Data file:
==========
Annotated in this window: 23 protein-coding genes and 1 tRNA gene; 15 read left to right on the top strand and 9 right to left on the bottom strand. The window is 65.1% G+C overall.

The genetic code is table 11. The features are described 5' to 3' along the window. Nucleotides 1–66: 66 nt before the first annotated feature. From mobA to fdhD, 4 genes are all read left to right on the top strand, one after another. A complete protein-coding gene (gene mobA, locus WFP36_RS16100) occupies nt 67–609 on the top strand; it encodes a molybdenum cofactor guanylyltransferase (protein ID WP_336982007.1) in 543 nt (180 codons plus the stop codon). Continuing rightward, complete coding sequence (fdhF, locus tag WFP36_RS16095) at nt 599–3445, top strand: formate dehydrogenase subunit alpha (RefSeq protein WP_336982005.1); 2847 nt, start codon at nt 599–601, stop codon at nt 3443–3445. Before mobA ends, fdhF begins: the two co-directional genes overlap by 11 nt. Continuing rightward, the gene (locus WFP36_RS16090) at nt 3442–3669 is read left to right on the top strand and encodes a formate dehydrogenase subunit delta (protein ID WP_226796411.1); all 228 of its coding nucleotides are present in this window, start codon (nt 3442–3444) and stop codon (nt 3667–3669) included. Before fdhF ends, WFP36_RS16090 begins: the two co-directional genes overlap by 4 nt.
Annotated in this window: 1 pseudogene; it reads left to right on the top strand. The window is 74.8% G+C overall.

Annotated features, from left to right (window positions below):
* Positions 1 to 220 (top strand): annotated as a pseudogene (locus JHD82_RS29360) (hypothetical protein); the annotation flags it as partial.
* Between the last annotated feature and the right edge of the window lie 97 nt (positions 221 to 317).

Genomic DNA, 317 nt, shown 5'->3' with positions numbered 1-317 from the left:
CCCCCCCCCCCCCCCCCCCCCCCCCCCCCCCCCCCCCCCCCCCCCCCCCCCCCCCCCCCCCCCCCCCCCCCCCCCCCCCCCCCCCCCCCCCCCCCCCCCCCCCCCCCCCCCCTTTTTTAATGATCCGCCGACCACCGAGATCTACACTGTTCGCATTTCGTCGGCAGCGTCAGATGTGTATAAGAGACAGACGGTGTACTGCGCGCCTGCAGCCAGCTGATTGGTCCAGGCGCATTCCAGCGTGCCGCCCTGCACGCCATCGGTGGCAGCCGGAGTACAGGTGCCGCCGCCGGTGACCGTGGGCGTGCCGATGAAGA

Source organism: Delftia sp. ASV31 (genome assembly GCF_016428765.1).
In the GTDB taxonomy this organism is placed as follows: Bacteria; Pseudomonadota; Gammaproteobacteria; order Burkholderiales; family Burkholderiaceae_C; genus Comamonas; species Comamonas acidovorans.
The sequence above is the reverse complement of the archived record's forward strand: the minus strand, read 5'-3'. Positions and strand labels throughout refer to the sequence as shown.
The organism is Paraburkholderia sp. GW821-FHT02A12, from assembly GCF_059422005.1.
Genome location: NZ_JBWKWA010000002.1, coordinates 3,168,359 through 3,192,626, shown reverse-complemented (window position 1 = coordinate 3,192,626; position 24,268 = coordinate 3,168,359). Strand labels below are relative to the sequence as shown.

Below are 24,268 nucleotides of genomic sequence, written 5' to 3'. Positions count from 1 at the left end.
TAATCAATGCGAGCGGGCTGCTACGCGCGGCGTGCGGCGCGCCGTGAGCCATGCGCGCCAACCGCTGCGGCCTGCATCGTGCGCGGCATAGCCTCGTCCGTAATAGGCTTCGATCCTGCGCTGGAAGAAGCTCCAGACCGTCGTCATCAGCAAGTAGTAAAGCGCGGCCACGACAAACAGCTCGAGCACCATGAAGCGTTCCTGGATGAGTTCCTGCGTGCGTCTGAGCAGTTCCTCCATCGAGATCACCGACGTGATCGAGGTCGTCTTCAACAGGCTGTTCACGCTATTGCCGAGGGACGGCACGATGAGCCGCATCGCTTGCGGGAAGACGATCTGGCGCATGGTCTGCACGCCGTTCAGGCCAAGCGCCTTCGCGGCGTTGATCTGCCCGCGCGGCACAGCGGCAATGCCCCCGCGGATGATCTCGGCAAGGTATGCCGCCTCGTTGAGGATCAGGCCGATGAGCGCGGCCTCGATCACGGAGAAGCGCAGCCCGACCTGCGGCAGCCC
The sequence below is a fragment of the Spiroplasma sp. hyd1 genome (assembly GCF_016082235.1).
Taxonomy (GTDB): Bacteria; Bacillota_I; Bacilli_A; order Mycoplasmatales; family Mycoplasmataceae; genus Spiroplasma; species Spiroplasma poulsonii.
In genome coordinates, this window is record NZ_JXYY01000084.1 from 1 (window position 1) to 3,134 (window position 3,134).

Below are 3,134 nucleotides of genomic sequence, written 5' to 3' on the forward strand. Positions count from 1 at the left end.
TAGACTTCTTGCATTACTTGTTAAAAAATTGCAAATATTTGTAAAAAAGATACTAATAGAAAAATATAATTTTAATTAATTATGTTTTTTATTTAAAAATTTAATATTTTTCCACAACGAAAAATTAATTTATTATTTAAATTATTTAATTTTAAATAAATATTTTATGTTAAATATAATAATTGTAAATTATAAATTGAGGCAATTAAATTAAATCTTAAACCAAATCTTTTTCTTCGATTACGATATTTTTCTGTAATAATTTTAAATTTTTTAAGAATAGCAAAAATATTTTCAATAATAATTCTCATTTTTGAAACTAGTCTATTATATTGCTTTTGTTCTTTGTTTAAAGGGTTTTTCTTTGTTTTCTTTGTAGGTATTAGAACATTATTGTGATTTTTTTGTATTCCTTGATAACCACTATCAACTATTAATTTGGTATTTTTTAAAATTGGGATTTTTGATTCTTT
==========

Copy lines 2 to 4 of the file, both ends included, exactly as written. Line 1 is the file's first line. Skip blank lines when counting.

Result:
The genetic code is table 11. The features are described 5' to 3' along the window. Nucleotides 1–66: 66 nt before the first annotated feature. From mobA to fdhD, 4 genes are all read left to right on the top strand, one after another. A complete protein-coding gene (gene mobA, locus WFP36_RS16100) occupies nt 67–609 on the top strand; it encodes a molybdenum cofactor guanylyltransferase (protein ID WP_336982007.1) in 543 nt (180 codons plus the stop codon). Continuing rightward, complete coding sequence (fdhF, locus tag WFP36_RS16095) at nt 599–3445, top strand: formate dehydrogenase subunit alpha (RefSeq protein WP_336982005.1); 2847 nt, start codon at nt 599–601, stop codon at nt 3443–3445. Before mobA ends, fdhF begins: the two co-directional genes overlap by 11 nt. Continuing rightward, the gene (locus WFP36_RS16090) at nt 3442–3669 is read left to right on the top strand and encodes a formate dehydrogenase subunit delta (protein ID WP_226796411.1); all 228 of its coding nucleotides are present in this window, start codon (nt 3442–3444) and stop codon (nt 3667–3669) included. Before fdhF ends, WFP36_RS16090 begins: the two co-directional genes overlap by 4 nt.
Annotated in this window: 1 pseudogene; it reads left to right on the top strand. The window is 74.8% G+C overall.

Annotated features, from left to right (window positions below):